1. Kyle, good thoughts. I said this a bit in a comment above, but I think you’re absolutely right that maturing Christians should be loving their neighbors in a Christlike way. They should be serving, loving, blessing, praying for, meeting practical needs, evangelizing, etc. But if the local church plant they belong to were to flop and close it’s doors, does that really have a ton of impact on those same neighbors that were being served? It shouldn’t – the Christians should continue to live in the same way and be a blessing to their community.

      I guess I tend to distinguish between the role of individual Christian families and the responsibilities of the local church corporately. Does that make sense?

      1. I think the distinction between the role of individual Christian families and the responsibilities of the local church corporately is the right distinction to make. We praise God for those in the church with a heart to reach the poor, stand up for the unborn, fight human trafficking, etc. We praise God that he’s given individuals hearts to serve God in that way, but it’s not the call of the corporate church body. The Biblical call is that we make disciples through the power of the Gospel. We are to be Gospel-centered. We are to be focused on pointing others and ourselves to Jesus – who gives life, who is the living water, who is the bread of life.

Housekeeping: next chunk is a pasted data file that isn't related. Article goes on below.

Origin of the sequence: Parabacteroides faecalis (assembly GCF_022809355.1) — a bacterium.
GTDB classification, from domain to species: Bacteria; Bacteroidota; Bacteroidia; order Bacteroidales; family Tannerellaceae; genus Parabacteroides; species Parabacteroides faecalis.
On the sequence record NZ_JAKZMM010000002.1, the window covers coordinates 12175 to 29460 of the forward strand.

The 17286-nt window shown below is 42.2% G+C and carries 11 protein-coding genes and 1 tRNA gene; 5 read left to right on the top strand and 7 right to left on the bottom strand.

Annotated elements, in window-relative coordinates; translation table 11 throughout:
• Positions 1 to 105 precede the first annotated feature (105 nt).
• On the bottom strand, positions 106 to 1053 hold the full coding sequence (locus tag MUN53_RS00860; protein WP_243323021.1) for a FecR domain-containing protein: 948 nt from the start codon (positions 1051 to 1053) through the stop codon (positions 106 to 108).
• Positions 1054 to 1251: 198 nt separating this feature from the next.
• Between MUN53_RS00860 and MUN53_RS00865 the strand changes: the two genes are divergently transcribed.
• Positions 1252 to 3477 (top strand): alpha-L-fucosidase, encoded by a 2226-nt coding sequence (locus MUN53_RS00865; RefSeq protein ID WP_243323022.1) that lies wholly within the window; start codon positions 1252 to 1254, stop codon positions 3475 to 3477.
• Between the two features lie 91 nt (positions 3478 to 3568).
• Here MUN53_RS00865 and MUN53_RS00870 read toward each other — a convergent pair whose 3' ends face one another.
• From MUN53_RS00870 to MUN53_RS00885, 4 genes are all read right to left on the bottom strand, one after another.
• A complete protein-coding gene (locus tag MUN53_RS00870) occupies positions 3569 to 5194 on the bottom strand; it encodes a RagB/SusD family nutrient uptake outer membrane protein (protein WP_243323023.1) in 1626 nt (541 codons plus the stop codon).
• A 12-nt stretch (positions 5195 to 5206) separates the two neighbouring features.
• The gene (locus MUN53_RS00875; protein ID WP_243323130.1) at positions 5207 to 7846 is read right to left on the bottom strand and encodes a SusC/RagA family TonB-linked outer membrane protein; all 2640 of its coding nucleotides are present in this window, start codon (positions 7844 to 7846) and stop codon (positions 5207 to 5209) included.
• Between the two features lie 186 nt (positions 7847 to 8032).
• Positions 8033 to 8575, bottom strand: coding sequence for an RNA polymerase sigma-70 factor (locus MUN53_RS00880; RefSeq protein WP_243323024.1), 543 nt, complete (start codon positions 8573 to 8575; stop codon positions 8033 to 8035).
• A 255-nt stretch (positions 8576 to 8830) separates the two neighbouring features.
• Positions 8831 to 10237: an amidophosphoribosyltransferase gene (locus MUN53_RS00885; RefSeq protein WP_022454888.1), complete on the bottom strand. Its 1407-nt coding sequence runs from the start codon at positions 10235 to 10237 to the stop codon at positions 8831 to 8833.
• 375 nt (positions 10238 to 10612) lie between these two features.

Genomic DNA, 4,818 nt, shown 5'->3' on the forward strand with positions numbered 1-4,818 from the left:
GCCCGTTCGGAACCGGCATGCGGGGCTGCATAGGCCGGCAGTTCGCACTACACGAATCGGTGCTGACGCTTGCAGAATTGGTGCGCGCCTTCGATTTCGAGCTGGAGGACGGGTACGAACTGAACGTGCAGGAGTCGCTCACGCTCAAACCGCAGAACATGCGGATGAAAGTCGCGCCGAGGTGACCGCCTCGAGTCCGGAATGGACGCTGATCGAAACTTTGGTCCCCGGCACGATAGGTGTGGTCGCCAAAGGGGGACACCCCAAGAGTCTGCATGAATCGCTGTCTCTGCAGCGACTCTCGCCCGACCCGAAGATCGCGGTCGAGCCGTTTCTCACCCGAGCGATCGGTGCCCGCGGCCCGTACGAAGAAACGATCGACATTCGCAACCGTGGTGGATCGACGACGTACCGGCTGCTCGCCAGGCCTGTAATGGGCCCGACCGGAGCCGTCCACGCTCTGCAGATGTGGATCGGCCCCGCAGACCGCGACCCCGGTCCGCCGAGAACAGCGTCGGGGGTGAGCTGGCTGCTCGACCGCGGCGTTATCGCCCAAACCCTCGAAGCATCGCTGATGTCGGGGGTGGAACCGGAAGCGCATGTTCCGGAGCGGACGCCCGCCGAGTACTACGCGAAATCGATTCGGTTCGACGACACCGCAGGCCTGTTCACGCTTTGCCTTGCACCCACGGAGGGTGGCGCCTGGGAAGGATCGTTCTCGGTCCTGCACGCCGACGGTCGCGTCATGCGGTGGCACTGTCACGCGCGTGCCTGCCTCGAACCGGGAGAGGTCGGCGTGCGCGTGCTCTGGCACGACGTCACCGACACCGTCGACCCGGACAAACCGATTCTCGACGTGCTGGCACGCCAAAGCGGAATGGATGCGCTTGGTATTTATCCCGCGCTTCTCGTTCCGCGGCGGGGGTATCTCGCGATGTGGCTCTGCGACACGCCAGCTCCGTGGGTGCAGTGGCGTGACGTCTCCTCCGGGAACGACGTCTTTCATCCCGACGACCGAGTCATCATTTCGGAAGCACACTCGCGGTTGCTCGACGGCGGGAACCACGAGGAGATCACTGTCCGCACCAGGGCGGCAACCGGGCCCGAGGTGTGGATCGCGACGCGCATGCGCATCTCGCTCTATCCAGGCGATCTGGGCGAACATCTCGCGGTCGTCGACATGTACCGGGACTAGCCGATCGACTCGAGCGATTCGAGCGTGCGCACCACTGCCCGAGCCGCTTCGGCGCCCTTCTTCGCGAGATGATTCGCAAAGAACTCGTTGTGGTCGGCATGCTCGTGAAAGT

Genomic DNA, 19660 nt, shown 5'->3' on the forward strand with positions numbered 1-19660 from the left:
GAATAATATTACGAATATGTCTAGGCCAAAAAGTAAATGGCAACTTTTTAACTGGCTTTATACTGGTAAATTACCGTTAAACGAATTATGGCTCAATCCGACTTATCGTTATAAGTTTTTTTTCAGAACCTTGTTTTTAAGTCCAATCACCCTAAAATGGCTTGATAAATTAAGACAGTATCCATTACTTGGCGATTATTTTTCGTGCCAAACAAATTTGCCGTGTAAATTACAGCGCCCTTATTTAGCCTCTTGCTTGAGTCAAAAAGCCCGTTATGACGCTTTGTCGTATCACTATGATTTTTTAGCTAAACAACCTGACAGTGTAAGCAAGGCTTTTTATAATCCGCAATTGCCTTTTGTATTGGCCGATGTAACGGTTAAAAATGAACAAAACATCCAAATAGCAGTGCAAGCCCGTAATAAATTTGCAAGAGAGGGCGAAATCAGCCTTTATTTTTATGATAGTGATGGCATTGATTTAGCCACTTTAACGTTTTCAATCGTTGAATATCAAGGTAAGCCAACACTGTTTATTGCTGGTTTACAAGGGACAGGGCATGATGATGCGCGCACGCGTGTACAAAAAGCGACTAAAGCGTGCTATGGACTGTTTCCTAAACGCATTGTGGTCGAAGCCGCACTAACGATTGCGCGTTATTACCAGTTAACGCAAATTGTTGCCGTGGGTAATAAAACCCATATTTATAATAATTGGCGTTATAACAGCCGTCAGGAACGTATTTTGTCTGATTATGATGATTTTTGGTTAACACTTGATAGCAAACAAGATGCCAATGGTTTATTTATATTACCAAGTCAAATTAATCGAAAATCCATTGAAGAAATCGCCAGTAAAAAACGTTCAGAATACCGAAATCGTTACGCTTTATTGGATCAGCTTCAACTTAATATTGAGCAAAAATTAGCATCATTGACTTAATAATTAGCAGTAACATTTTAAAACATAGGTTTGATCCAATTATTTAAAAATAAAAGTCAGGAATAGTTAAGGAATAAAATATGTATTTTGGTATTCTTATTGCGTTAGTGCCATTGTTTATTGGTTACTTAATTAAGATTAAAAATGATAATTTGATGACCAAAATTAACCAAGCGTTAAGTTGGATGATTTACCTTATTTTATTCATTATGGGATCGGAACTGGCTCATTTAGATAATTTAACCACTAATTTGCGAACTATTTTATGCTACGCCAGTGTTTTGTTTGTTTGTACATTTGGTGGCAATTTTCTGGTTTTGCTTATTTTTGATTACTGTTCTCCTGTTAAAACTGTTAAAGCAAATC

I have seen, firsthand, how churches easily turn into soup kitchens, social clubs, and lose the Gospel. I have seen how “ministries” fail to effectively make disciples of Christ by transforming into activity-oriented “ministries.” I am convinced that this only feeds into the scary mindset that says, “Lord, Lord, we did all these things in your name” (Matt 7:21-23).

        I agree with your take on Matthew 25 that “my brothers” is an apposition of “the least of these” – referring to a unique love and care for those within the church. There is a call in scripture to care for those in the body of Christ in a special way – we’re family. Community outreach is relational and to be with those we come into contact with every day – co-workers, classmates, bank teller, etc.

Comments are closed.